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Do Single-Sex Classes Affect Achievement? A Study in a Coeducational University

Author

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  • Alison L. Booth

    ()

  • Lina Cardona-Sosa

    ()

  • Patrick Nolen

    ()

Abstract

We examine the effect of single-sex classes on the pass rates, grades, and course choices of students in a coeducational university. We randomly assign students to all-female, all-male, and coed classes and, therefore, get around the selection issues present in other studies on single-sex education. We find that one hour a week of single-sex education benefits females: females are 7.5% more likely to pass their first year courses and score 10% higher in their required second year classes than their peers attending coeducational classes. We find no effect of single-sex education on the subsequent probability that a female will take technical classes and there is no effect of single-sex education for males. Furthermore we are able to examine potential mechanisms and indirect effects of single-sex education. We find that the effects of single-sex education do not appear to be driven by a tracking mechanism and that there are indirect effects on class attendance and completion of optional assignments for females. However, the indirect effects cannot explain much of the effect of single-sex education for females.

Suggested Citation

  • Alison L. Booth & Lina Cardona-Sosa & Patrick Nolen, 2013. "Do Single-Sex Classes Affect Achievement? A Study in a Coeducational University," Borradores de Economia 787, Banco de la Republica de Colombia.
  • Handle: RePEc:bdr:borrec:787
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    References listed on IDEAS

    as
    1. Alison L. Booth & Patrick Nolen, 2012. "Gender differences in risk behaviour: does nurture matter?," Economic Journal, Royal Economic Society, vol. 122(558), pages 56-78, February.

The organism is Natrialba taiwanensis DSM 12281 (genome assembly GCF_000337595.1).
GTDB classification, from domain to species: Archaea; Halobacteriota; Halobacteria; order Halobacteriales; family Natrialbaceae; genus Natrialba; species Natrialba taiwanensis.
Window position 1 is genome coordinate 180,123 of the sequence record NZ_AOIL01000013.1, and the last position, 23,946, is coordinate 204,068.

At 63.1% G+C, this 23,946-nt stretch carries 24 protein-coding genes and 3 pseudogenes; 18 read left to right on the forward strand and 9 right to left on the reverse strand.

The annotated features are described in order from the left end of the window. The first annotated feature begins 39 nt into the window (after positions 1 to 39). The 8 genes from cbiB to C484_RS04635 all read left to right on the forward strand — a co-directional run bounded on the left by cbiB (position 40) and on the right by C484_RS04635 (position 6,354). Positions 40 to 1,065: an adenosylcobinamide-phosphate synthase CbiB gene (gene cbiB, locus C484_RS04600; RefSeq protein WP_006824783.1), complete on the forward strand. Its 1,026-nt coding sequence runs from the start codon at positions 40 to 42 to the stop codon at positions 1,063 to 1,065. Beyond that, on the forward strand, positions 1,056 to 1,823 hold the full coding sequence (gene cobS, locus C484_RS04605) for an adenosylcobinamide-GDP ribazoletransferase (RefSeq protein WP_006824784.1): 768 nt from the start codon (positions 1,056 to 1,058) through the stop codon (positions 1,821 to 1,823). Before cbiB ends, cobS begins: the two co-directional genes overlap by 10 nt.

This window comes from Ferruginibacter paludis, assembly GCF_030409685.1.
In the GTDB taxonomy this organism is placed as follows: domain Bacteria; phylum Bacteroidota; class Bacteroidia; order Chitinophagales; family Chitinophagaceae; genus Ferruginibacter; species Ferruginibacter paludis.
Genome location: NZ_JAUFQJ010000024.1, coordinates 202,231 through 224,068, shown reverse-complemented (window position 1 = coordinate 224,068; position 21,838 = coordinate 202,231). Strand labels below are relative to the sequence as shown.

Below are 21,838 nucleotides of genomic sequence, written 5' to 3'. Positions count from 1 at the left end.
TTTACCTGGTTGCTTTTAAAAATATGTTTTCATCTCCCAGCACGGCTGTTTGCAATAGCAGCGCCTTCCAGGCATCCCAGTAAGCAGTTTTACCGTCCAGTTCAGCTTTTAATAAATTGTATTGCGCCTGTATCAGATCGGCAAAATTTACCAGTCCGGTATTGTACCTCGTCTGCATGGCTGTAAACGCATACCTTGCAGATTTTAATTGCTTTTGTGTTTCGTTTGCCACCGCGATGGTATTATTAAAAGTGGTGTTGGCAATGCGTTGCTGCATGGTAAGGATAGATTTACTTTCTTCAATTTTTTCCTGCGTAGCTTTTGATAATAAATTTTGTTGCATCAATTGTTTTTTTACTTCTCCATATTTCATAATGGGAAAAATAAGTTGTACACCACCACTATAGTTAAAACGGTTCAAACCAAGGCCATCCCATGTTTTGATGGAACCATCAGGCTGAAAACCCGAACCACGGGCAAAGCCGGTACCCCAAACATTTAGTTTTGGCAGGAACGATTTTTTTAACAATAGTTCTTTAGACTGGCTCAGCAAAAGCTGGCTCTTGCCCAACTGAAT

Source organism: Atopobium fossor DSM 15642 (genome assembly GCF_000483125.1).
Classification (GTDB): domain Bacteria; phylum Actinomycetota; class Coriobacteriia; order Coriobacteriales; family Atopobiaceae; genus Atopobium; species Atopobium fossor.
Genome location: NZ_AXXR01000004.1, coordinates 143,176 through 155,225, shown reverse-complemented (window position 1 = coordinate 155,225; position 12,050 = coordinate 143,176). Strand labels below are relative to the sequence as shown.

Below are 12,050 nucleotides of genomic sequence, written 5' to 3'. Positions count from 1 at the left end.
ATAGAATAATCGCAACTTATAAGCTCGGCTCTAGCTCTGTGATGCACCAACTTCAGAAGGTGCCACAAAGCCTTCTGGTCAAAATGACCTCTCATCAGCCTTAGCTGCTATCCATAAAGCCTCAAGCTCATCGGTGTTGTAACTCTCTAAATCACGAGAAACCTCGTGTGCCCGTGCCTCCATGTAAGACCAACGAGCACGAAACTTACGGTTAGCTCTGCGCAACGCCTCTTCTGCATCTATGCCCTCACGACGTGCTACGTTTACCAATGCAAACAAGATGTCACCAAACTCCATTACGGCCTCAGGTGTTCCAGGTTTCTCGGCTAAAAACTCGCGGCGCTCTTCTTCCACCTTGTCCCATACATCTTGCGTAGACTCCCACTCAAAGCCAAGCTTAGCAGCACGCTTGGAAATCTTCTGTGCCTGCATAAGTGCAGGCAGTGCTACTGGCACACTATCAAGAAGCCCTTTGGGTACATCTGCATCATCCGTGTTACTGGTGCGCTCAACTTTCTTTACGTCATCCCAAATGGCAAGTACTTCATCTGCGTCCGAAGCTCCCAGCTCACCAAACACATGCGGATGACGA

2. Jackson, C. Kirabo, 2012. "Single-sex schools, student achievement, and course selection: Evidence from rule-based student assignments in Trinidad and Tobago," Journal of Public Economics, Elsevier, vol. 96(1), pages 173-187.
    3. Eisenkopf, Gerald & Hessami, Zohal & Fischbacher, Urs & Ursprung, Heinrich W., 2015. "Academic performance and single-sex schooling: Evidence from a natural experiment in Switzerland," Journal of Economic Behavior & Organization, Elsevier, vol. 115(C), pages 123-143.
    4. Doris, Aedín & O’Neill, Donal & Sweetman, Olive, 2013. "Gender, single-sex schooling and maths achievement," Economics of Education Review, Elsevier, vol. 35(C), pages 104-119.
    5. Victor Lavy & Analia Schlosser, 2011. "Mechanisms and Impacts of Gender Peer Effects at School," American Economic Journal: Applied Economics, American Economic Association, vol. 3(2), pages 1-33, April.
    6. Scott E. Carrell & James E. West, 2010. "Does Professor Quality Matter? Evidence from Random Assignment of Students to Professors," Journal of Political Economy, University of Chicago Press, vol. 118(3), pages 409-432, June.
    Full references (including those not matched with items on IDEAS)

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    Cited by:

    1. Eisenkopf, Gerald & Hessami, Zohal & Fischbacher, Urs & Ursprung, Heinrich W., 2015. "Academic performance and single-sex schooling: Evidence from a natural experiment in Switzerland," Journal of Economic Behavior & Organization, Elsevier, vol. 115(C), pages 123-143.

    More about this item

    Keywords

    Gender; single-sex groups; cognitive ability. Classification JEL:C9; C91; C92; J16; J16; J24;

    JEL classification:

    • C9 - Mathematical and Quantitative Methods - - Design of Experiments
    • C91 - Mathematical and Quantitative Methods - - Design of Experiments - - - Laboratory, Individual Behavior
    • C92 - Mathematical and Quantitative Methods - - Design of Experiments - - - Laboratory, Group Behavior
    • J16 - Labor and Demographic Economics - - Demographic Economics - - - Economics of Gender; Non-labor Discrimination
    • J16 - Labor and Demographic Economics - - Demographic Economics - - - Economics of Gender; Non-labor Discrimination
    • J24 - Labor and Demographic Economics - - Demand and Supply of Labor - - - Human Capital; Skills; Occupational Choice; Labor Productivity

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